NCAA punishes Penn State with $60 million fine, bowl ban
Andrew Hanselman, left, of Bucks County, and Maddy Pryor, from Neptune, N.J., react as they listen to a the NCAA announcement in the HUB on the Penn State University main campus in State College today.
NCAA President Mark Emmert, left, announces penalties against Penn State as Ed Ray, NCAA Executive Committee chair looks on.
NCAA President Mark Emmert, and Ed Ray, NCAA Executive Committee announce the penalties against Penn State.
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INDIANAPOLIS -- For "reckless and callous disregard of children," the NCAA struck Penn State with severe penalties today, including a $60 million fine and a four-year postseason ban. The NCAA also stripped the football program of all its victories from 1998 to 2011, association president Mark Emmert announced this morning.
In vacating those 111 victories, former coach Joe Paterno, who died in January, lost his claim to the all-time NCAA wins record.
The goal of the "unprecedented actions," Mr. Emmert said, was to inspire a cultural change at the university that embraced "hero worship and winning at all costs."
The punishment was announced one month and one day after a Centre County jury found former Penn State assistant football coach Jerry Sandusky guilty of 45 counts related to child sexual assault, and more than eight months after a grand jury indicted him.
All returning and incoming Penn State football players can transfer and begin play at another school immediately, Mr. Emmert said. Additionally, any Penn State football players who wishes to stay at the university can retain their scholarships, even if they choose to no longer play football.
Ed Ray, president of Oregon State University and chair of the NCAA executive committee, said the "historically unprecedented actions" the NCAA took "are warranted by the conspiracy of silence."
Mr. Ray said the NCAA not only had the right to punish Penn State, it had the responsibility to do so.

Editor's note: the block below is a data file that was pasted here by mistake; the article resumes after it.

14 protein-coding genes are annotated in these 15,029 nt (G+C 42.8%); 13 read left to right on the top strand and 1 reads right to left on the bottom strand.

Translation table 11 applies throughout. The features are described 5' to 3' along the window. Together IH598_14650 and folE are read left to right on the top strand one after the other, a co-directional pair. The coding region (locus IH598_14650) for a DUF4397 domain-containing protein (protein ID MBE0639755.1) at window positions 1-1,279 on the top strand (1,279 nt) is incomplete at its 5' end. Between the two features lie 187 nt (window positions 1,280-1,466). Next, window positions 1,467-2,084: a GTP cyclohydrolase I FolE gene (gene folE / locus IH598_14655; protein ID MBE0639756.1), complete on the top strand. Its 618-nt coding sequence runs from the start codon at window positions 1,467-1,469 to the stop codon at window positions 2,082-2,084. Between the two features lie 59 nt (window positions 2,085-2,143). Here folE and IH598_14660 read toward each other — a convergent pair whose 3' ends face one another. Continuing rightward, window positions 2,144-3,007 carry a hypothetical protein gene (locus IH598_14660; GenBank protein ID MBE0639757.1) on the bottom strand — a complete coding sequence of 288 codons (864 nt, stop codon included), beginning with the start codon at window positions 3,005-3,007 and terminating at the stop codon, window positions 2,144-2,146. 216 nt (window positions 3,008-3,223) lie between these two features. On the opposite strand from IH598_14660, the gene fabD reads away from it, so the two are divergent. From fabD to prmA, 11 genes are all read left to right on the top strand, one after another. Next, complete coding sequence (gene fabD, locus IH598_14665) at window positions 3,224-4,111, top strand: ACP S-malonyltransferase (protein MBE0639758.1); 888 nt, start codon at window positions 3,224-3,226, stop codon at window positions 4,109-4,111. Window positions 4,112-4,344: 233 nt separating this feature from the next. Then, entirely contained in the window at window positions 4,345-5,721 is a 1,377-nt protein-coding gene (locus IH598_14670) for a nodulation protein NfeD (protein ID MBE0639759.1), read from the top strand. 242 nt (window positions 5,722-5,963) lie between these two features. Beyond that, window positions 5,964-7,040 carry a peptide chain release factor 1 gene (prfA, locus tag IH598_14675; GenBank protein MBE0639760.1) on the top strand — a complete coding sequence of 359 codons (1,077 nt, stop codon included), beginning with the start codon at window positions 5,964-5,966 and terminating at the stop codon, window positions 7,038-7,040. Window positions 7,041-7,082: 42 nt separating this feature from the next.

The penalty matches the longest bowl ban for a Division I-A football program, which also happened to North Carolina State, beginning in 1956, and Indiana University, beginning in 1960.
Penn State avoided the "death penalty," which would have banned the football program from any competition for at least one season.
But it is likely the punishment that Penn State faces -- because of its length and severity -- will have a more crippling effect on the program than the death penalty would have.
In handing out the unprecedented penalty, the NCAA used an unparalleled process to arrive at its decision.
In all other cases, NCAA enforcement staff investigates possible infractions and serves schools with a notice of allegations. After a hearing, the NCAA committee on infractions doles out punishment, if any.
But in this case, the NCAA relied on an investigation conducted by former FBI director Louis Freeh and commissioned by the Penn State board of trustees to hand out its punishment. Additionally, it was Mr. Emmert who assessed the penalties -- under the authority of the NCAA board of directors -- and not the committee on infractions.
Mr. Emmert said the NCAA believed this was not a traditional enforcement case.
The NCAA alerted Penn State it would investigate the child abuse charges in a letter to Penn State President Rodney Erickson in November, two weeks after charges against Mr. Sandusky were filed.
In the letter, Mr. Emmert informed Mr. Erickson the NCAA was trying to determine if Penn State lacked institutional control in failing to report the crimes to law enforcement officials.
Mr. Emmert cited three bylaws the university might have violated, including Bylaw 19.01.2, which identifies athletic administrators and coaches as "teachers of young people" who should "do more than avoid improper conduct or questionable acts. Their own moral values must be so certain and positive that those younger and more pliable will be influenced by a fine example."
"Those who exhibit this behavior are meeting the ethical expectations of the NCAA membership," Mr. Emmert wrote in the letter. "Those who do not, fail us all."
But from the outset, a traditional NCAA investigation would have been problematic. The association lacks subpoena power and relies on cooperation from employees of its members in its investigations.
But Joe Paterno died in January; Mr. Sandusky is awaiting sentencing after being convicted; Graham Spanier and Gary Schultz resigned in November, and Tim Curley has been on administrative leave since November. With pending legal issues, there was little incentive to cooperate in an investigation.
First Published July 23, 2012 9:24 am